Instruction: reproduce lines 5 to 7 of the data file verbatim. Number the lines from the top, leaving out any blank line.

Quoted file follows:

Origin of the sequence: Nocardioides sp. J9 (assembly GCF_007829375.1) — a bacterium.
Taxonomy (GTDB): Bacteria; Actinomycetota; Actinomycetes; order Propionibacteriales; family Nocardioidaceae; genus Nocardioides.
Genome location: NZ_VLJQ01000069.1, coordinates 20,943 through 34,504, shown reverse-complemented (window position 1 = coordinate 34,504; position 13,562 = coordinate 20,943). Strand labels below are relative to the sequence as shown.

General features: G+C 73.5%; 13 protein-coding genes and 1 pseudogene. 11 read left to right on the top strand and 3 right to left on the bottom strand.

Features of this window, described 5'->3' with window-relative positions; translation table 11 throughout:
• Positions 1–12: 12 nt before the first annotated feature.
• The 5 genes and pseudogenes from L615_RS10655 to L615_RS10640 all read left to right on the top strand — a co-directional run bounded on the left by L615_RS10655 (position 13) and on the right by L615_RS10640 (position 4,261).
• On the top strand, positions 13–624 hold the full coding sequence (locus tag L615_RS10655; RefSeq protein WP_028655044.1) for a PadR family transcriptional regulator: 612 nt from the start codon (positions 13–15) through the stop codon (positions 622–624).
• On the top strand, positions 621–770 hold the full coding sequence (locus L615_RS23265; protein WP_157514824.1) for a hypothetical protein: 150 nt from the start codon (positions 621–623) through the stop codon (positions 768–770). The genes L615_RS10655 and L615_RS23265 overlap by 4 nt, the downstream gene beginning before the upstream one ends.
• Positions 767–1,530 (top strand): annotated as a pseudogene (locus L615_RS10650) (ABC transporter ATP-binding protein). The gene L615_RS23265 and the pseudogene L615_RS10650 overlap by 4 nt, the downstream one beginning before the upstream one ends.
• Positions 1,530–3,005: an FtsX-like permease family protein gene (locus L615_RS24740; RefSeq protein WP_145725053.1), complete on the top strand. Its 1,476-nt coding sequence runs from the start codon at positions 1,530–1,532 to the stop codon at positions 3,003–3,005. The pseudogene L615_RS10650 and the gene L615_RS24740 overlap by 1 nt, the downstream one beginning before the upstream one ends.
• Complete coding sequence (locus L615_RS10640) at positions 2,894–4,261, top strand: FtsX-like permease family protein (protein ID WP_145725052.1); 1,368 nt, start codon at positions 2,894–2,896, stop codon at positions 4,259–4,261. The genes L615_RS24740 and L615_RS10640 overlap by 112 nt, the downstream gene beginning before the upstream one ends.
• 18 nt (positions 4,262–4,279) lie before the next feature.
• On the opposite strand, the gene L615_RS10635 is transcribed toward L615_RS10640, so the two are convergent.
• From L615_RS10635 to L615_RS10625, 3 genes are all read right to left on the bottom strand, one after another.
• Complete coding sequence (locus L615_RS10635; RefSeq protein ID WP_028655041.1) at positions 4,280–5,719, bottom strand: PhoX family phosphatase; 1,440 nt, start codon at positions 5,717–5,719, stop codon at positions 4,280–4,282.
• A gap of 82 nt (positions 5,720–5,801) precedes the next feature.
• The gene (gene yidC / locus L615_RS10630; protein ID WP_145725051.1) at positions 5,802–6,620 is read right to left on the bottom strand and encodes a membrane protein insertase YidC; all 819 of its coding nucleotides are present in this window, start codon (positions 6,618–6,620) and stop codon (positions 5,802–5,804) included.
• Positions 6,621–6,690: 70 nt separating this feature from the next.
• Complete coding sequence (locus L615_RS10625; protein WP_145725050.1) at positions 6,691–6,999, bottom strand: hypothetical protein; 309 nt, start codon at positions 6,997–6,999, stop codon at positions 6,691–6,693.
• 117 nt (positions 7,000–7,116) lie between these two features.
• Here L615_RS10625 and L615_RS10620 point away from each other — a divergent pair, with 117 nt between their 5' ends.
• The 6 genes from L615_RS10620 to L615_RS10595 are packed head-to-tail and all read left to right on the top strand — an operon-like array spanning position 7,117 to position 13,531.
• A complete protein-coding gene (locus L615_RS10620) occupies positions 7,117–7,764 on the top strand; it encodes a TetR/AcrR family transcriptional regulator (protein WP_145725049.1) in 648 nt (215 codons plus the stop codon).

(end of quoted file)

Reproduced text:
Features of this window, described 5'->3' with window-relative positions; translation table 11 throughout:
• Positions 1–12: 12 nt before the first annotated feature.
• The 5 genes and pseudogenes from L615_RS10655 to L615_RS10640 all read left to right on the top strand — a co-directional run bounded on the left by L615_RS10655 (position 13) and on the right by L615_RS10640 (position 4,261).